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A Guide to Keeping Your Kids Safe While on a Road or Camping Trip

Road trips are fun, but they aren’t completely danger-free. Extra caution is necessary when you’re traveling with kids. Try these tips to make sure everyone has a safe and enjoyable experience.

Make an Emergency Plan

Even if you’re the most watchful parent, there’s a small chance that your children will get separated from the rest of the party. Talk to your kids about this potential, and make sure everyone knows what to do.

Start by asking your kids to memorize your cell phone number. If they’re old enough to carry their own phones, keep the batteries charged at all times. Your kids should be able to call you if they get lost.

Next, choose a home base at each location. If you’re camping, home base is your campsite. If you’re visiting a town, home base is the hotel. If you’re at the zoo for the day, home base should be the visitor’s center. Older kids will be able to return to the specified location if they get lost.

When you’re traveling with multiple kids, set up a buddy system. Younger kids should buddy with adults, and older kids can buddy with each other. Don’t let anyone wander off by themselves.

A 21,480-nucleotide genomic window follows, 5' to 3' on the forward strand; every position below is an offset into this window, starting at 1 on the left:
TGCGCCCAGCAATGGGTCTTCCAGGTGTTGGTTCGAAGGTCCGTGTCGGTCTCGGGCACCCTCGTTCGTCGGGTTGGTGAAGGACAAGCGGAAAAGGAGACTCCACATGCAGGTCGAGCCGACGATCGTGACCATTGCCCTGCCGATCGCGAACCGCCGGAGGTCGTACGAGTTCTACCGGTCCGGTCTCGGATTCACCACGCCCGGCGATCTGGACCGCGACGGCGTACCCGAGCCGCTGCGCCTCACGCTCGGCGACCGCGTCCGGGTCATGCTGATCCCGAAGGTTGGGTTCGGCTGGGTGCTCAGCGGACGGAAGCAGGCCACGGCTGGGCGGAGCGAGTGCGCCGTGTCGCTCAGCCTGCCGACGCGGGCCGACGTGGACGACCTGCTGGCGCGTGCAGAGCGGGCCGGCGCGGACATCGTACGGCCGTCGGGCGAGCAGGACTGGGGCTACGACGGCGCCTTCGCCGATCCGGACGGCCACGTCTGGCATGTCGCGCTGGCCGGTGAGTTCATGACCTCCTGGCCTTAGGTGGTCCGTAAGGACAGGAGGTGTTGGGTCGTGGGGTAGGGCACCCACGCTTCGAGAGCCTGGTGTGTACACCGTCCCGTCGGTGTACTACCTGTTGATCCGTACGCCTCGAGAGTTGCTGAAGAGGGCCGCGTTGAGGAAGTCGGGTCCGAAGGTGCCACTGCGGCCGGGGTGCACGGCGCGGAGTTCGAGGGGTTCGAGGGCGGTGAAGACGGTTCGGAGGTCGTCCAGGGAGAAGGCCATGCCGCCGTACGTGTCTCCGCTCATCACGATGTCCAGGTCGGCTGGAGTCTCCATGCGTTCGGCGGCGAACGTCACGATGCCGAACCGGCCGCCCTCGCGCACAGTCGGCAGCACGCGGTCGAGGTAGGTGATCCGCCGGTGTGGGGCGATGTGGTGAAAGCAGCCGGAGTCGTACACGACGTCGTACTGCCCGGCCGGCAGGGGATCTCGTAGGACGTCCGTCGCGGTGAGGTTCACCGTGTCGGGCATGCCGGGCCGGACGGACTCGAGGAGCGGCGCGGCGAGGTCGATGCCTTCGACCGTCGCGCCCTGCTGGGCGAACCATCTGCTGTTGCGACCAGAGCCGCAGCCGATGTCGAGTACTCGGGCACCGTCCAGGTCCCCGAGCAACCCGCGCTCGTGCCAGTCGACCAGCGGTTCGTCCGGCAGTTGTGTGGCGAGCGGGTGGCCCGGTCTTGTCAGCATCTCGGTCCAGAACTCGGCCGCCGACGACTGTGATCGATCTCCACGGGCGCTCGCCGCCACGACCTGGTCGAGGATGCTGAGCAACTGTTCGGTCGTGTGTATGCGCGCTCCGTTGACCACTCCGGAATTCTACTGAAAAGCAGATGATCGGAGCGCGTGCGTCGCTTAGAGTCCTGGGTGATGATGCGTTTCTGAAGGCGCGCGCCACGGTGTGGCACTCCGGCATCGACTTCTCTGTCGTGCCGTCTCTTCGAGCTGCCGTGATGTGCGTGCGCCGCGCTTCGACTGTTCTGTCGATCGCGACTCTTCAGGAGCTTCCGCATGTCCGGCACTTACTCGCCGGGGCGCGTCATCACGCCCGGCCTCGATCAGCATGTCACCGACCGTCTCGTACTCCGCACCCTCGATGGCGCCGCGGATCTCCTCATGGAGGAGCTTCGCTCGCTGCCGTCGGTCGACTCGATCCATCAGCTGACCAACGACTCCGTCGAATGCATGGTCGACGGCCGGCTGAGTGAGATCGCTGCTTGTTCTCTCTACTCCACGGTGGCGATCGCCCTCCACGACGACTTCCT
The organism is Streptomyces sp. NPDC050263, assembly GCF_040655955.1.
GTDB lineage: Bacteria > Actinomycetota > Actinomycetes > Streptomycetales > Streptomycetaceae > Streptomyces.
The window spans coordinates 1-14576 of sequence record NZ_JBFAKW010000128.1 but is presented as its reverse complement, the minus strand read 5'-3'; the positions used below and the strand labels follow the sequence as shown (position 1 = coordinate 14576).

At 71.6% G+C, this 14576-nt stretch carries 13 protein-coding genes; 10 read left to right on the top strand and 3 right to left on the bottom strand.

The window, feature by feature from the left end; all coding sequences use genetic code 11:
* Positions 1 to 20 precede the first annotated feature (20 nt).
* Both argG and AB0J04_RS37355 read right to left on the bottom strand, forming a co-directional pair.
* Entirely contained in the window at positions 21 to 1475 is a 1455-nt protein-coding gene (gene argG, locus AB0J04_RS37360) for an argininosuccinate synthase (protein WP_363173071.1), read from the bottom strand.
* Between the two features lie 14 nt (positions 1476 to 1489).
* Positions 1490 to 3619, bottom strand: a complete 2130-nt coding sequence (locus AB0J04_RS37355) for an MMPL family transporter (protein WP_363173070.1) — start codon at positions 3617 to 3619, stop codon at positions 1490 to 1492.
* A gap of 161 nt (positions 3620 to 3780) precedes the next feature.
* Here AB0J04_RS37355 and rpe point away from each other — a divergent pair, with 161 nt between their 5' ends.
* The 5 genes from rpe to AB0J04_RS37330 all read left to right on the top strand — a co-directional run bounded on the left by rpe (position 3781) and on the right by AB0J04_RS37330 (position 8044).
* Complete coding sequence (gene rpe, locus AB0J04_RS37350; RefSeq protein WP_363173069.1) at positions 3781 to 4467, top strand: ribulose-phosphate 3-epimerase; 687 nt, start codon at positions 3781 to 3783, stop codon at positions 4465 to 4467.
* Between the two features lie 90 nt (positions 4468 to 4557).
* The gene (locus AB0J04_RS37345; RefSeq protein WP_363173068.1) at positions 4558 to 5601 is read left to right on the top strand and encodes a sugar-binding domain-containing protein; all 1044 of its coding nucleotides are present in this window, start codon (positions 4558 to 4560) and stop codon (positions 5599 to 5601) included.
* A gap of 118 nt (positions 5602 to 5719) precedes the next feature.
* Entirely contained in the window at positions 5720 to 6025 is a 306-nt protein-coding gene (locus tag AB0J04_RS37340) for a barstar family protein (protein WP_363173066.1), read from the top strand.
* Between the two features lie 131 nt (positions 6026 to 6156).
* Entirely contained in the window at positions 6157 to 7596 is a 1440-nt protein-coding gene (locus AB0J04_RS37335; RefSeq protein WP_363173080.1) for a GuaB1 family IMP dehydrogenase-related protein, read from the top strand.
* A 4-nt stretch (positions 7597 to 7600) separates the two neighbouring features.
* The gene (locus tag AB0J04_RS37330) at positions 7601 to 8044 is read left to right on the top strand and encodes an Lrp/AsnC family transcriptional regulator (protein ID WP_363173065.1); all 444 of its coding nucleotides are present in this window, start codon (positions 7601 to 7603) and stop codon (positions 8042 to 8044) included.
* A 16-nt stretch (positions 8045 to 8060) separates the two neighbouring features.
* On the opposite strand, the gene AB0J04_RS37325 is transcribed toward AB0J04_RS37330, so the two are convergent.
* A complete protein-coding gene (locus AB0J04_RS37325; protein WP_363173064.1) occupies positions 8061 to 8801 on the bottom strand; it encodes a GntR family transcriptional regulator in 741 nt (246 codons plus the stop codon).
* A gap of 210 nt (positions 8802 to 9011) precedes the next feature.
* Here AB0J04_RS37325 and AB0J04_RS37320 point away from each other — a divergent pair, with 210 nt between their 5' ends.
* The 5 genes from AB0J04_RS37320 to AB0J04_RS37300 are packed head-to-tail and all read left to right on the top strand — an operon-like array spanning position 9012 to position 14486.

Create an Emergency Kit

An emergency kit will save your family from most disasters. The basics include bottled water, prepackaged food items, jumper cables, and a first aid kit. You also want to include flashlights, cell phone chargers, and necessities specific to your situation.

Show your kids where the emergency kit is located. Popular places include the glove box or under the driver’s seat. They probably won’t need to access the kit, but should they be alone for some reason, they need to know where to get first aid supplies.

Keep the Back Seat Clear

Sudden stops can send items flying around a car. Don’t store heavy bags or camping equipment in the back seat; a falling bag could easily hurt a small child.

Store items in your trunk or on the ute tray. If your trunk is accessible from the back seat, make sure all bags are well secured. Many car interiors include loops where you can attach bungee cords. Try a test drive around your neighborhood to see if anything is rolling around.

Leave packed bags closed and secured while driving. You can pack a smaller and more accessible bag with road trip essentials like snacks, books, and games.

Know Your Kids’ Limits

Children seem like they’re full of boundless energy, but the truth is that they can’t hike the same distances. Heatstroke, exhaustion, and dehydration will instantly ruin a vacation.

Plan for shorter hikes and easier adventures when you’re traveling with kids. Take frequent breaks, and listen to what your kids are telling you. Younger kids might want to stay behind with one parent while the other parent takes older kids to climb that mountain.

Road trip safety requires preparation and awareness. Listen to your instincts when you’re away from home; if an activity doesn’t feel safe, find another way to enjoy the day.

Tim Esterdahl

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